Late at night in Paris, stumbling around after a few drinks, stepping up to one of the many doner kebab stands is one of the most mouth-watering experiences you can have, especially when its cold and you can feel the heat coming off the vertical rotisserie, the meat glistening as its expertly carved off into a sandwich. Second only to a falafel in the Marais or a good Croque Madame, which are best eaten sober. For years I've thought Charlottesville needed a doner kebab...finally! Welcome Otto Turkish Street Food.

Charlottesville hires first ever African-American Fire Chief

Amazing that all our local media glossed over the fact that Charlottesville just hired its first ever African-American Fire Chief. This is no small thing. The problem of diversity and inclusion in U.S. Fire Departments is well researched...and very striking. According to a 2018 report from the National Fire Protection Association (NFPA), 96% of firefighters are men, and 82% are white. Only 8.4% of firefighters are African-American. Compare that to the military, where 85% are men and 60% are white, or to local police forces, which are 88% men and 73% white. Chief Smith rising up through the ranks under these circumstances is a special achievement.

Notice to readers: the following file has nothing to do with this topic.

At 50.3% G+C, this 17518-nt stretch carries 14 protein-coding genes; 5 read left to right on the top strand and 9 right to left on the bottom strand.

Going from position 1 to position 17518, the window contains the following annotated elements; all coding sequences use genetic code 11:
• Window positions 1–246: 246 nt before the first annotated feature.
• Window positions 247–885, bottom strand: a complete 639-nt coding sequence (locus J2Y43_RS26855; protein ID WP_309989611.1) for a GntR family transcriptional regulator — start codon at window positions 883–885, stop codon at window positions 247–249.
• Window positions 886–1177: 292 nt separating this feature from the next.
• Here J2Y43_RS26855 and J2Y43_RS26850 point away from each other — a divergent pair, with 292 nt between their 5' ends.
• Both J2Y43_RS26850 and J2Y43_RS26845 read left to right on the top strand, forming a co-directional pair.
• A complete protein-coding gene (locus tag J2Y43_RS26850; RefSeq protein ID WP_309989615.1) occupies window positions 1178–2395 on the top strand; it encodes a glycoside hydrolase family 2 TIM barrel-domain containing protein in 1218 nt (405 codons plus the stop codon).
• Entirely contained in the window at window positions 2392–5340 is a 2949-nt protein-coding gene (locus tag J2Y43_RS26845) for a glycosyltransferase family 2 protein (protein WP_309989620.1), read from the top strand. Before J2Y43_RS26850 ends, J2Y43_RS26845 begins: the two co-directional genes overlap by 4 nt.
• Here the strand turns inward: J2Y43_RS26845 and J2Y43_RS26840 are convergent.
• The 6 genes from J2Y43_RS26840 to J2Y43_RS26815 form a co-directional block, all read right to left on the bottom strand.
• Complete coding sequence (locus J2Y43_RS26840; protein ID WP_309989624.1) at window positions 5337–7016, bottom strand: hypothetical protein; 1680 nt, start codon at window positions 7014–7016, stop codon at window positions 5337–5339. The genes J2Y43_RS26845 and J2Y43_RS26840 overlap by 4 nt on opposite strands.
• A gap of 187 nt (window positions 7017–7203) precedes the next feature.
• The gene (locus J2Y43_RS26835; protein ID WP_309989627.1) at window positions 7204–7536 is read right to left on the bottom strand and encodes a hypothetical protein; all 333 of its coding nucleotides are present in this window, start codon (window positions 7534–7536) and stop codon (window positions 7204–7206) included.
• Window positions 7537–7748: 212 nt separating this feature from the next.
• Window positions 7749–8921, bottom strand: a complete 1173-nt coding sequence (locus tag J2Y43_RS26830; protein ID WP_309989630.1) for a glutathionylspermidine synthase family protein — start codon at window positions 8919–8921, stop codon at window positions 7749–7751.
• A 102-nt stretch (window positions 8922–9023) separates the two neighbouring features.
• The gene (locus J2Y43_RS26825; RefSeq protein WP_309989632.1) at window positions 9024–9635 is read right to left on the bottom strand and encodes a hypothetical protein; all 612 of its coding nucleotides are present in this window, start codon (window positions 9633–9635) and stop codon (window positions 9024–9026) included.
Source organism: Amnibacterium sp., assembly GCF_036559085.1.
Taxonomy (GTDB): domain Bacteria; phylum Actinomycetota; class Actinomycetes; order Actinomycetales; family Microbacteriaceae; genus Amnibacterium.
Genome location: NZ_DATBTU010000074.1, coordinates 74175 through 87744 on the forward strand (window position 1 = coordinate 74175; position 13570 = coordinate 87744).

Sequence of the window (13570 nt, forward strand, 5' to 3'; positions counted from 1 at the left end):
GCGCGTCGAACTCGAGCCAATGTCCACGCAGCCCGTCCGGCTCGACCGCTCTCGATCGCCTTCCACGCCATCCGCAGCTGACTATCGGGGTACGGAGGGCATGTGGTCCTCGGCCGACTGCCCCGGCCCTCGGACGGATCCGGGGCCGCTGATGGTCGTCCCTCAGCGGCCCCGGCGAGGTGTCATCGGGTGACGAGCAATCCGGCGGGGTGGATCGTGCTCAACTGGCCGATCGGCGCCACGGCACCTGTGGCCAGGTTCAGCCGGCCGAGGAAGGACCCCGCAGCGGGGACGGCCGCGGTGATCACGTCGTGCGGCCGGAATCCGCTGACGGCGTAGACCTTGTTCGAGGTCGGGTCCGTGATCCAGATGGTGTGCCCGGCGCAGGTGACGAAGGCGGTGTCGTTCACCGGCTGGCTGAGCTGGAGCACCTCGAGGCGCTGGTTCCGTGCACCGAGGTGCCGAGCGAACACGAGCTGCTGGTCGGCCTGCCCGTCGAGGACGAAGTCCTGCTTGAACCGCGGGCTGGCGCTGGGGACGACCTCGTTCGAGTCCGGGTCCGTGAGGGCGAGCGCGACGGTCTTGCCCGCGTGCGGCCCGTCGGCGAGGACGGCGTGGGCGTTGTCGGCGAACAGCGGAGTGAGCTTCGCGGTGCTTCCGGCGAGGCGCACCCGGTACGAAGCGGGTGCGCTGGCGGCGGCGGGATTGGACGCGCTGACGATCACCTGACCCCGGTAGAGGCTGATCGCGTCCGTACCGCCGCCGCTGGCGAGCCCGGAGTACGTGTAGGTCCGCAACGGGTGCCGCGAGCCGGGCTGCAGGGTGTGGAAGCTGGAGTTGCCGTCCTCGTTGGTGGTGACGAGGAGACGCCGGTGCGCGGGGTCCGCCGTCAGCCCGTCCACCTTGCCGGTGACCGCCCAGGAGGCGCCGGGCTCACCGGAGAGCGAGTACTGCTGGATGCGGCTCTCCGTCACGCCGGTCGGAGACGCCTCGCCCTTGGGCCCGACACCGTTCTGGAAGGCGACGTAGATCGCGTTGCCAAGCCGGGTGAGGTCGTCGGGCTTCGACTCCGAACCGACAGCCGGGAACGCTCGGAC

Fifth Street Drag Strip — is the answer speed enforcement or redesign?

“The design encourages high speeds,” said Brennen Duncan, the city’s traffic engineer. “That stretch of road [between Harris Road and Elliott and Cherry avenues] is straight and wide, and there is nothing giving people the signal to slow down.”

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Sketch of the Day: “An awkward moment at the Trump rally”

Michael Fitts is an artist based in Charlottesville, Virginia. You can learn more about Mike's work here, here, and here.

Driving in Virginia could become a lot different. And police aren’t happy about it

New legislation passed by the Generally Assembly is headed for the Governor's desk. The legislation would bar police from pulling drivers over for tinted windows, faulty brake lights, headlights out, loud mufflers, objects dangling from rear view mirrors, expired inspection stickers [less than three months expired], and outdated tags. And the big one -- the bill would block police from searching vehicles if an officer smells marijuana coming from the car. Read more

Local restaurant scene braces for winter

Not only do restaurants need to brace for winter, so do restaurant goers. Health experts are already warning about the increased risk of contracting COVID-19 as winter approaches, and indoor dining and going to bars rank among the riskiest activities for people []. If Charlottesville restaurants are going to survive, they are going to have to get creative.